22 Oct 2010

"The Flight from the Enchanter" - a flight of fancy

I have become really quite enchanted with Iris Murdoch and yesterday I finished her slim novel "The Flight from the Enchanter" from 1956. It is a story that revolves around Mischa Fox, the enchanter, a secretive figure who has strange relations to all the other character in the story.

It all starts out with Annette Cockeyne, a young wild-at-heart girl, deciding to leave her finishing school,indulging in a last swing from the chandelier before embarking on a session in the school of life. She stays with her mothers friend Rosa Keepe, a gentlewoman working in a factory who has a complicated relationship to two Polish brothers and a motherly role to her brother Hunter. Other people in the story are the useless John Rainborough, the sneaky Calvin Blick, the seamstress Nina and the eccentric possibly very rich Camilla Wingfield.

The central characters - at least in my interpretation - are Rosa and Anette. They are both women who shrug of the expectations of conventional society. Rosa by working in a factory and having a secretive and difficult relationship to two Polish refugees who have gained a certain power over her. Annette by leaving her finishing school and trying to learning about life on her own - getting into quite an amount of scrapes in the process. Annette made me feel protective of her, she is so unable to cope on her own and her shallow thoughts lead to pretty bad decisions. She is like a child playing grown-up, whereas Rosa has left all of her childhood behind immersing herself in grim reality. And somehow losing herself in the process. It is somehow a disturbing read but also really enchanting. Mischa - the man of impossible power - is enchanting. He seems charismatic and actually nice - however, his right-hand-man Calvin Blick is really creepy, a nasty piece of work.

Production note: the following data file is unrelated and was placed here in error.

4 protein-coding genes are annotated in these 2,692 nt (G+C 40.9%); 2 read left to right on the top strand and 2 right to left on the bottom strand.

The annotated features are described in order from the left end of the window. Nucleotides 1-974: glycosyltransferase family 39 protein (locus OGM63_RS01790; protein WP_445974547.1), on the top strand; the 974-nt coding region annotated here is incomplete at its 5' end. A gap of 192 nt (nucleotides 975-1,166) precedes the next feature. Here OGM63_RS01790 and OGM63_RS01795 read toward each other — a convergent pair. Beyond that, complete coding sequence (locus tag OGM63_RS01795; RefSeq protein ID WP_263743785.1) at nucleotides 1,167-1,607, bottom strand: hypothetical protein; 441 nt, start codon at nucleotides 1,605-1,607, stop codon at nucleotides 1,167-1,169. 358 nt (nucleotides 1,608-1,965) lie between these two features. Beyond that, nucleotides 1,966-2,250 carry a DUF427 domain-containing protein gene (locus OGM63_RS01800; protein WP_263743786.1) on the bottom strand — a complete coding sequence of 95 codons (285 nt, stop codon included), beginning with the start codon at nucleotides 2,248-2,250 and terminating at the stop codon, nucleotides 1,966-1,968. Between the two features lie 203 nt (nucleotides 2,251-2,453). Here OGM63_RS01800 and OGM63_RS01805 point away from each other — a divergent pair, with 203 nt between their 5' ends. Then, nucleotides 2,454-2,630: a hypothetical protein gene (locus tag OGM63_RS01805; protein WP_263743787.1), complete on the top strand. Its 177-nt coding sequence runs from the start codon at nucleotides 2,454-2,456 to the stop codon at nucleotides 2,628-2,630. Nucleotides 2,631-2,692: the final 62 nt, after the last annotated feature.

It is a magical story. The language, the prose, the style of Iris Murdoch is enchanting. I really loved reading the story and found myself really liking Rosa Keepe and her early-feminist ways. A little gem of a book.

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